It'll be Steelers-Oilers again



Another in a series of stories chronicling the 52 playoff games in Steelers history.**

After the 1978 Pittsburgh Steelers became the first NFL team in history to win three Super Bowls, and after doing it by defeating the team that had been the defending champions – the Dallas Cowboys – and after getting to Super Bowl XIII by crushing the Houston Oilers in the AFC Championship Game following a league-best 14-2 regular season, many looked at a star-studded roster being coached by a living legend and decided the only team capable of beating the Pittsburgh Steelers was the Pittsburgh Steelers.

In 1979, they gave it a run. Beating themselves, that is.

History shows the 1979 Steelers finished with a 12-4 regular season record, won the AFC Central Division and hosted another conference championship game, the third time in the five years since the NFL went to a merit-based system for determining homefield advantage in the playoffs. The Steelers scored more than 30 points in nine of 16 regular season games, quarterback Terry Bradshaw threw 26 touchdown passes and fullback Franco Harris scored a dozen himself. And they led the NFL with almost 400 yards of offense per game at a time when the average team was gaining a little more than 300 per game.

They also were minus-10 in turnover ratio, which is the beating themselves part.

The 1979 Steelers were somewhat schizophrenic during the regular season. Perfect at home and often still dominant, they beat the Oilers, 38-7; the Broncos, 42-7; the Redskins, 38-7; and in a game referred to at the time as Super Bowl XIII½, they handled the Cowboys, 14-3, as well.

On the road, they could be a disaster. Their first loss of the season was a four-turnover game in Philadelphia. At 5-1, they went to Cincinnati, turned the ball over nine times and lost, 34-10, to the 0-6 Bengals. They went to San Diego, turned the ball over eight times and allowed Bradshaw to be sacked four times in a 35-7 loss. Actually, Bradshaw was helping the Chargers that day, unwittingly as it turned out, by becoming predictable with his snap count. At one point, after another third down sack, Noll met Bradshaw as he was coming off the field and screamed, "Change the (bleeping) count."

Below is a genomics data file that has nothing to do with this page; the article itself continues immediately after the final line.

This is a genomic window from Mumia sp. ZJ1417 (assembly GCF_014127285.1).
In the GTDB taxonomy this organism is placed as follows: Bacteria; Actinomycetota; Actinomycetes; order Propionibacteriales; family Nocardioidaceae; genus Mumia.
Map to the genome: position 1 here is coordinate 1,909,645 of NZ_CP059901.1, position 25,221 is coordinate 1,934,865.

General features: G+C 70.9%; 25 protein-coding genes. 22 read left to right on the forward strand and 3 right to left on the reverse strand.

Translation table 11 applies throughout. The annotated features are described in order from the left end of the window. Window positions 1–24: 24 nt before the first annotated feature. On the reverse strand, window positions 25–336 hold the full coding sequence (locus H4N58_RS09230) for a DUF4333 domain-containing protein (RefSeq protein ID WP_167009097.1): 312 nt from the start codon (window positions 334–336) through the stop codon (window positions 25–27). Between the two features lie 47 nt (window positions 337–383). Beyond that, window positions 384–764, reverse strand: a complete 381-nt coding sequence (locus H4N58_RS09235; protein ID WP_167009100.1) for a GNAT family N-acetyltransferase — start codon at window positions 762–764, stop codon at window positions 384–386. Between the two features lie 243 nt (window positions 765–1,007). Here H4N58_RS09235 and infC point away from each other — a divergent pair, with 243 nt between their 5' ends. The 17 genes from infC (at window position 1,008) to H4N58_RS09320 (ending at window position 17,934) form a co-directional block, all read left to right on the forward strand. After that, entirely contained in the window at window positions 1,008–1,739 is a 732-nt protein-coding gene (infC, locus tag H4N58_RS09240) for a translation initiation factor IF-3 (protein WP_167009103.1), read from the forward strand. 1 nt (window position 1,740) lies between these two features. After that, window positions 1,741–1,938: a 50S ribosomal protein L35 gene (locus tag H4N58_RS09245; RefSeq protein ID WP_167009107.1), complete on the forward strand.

Age also was becoming an issue. When the season started, Joe Greene was 33. So was L.C. Greenwood. Jack Ham was 31, and Dwight White, 30. Cornerback Mel Blount was 31, and the NFL had changed the rules on him to limit the effectiveness of his physical style. On offense, Sam Davis was 35, Rocky Bleier was 33, Jon Kolb was 32. Franco Harris was 29 and had 2,344 NFL carries on his body, including playoffs. When the playoffs began, Ham was on the injured reserve list with a dislocated ankle. Starting safety Mike Wagner, 30, also was hobbled for the start of the playoffs.

"We'll make the changes and adjustments we have to make, and we'll play with the kind of intensity we have to play with," said Greene as the postseason was to begin. "I don't believe you can use history as a measuring stick, saying that we always rise to the occasion."

The opponent in the AFC Divisional Playoff round was the Miami Dolphins, and guard Bob Kuechenberg had a definite opinion about the Steelers' place in history. The Dolphins were coming to Pittsburgh as the only team to beat the Steelers in a playoff game at Three Rivers Stadium – that having happened in the 1972 AFC Championship Game – and Kuechenberg figured doing it again would open some eyes.

"The World Football League did what the NFL could not do – stop the Dolphins," said Kuechenberg about Miami's loss of Larry Csonka, Jim Kiick and Paul Warfield to the upstart league after the 1974 season. "What would the Steelers have done if they lost Franco Harris, Rocky Bleier and Lynn Swann? I don't think they would've done too much without those three players. We lost Larry Csonka, Paul Warfield and Jim Kiick (to the WFL) and didn't get anything for them."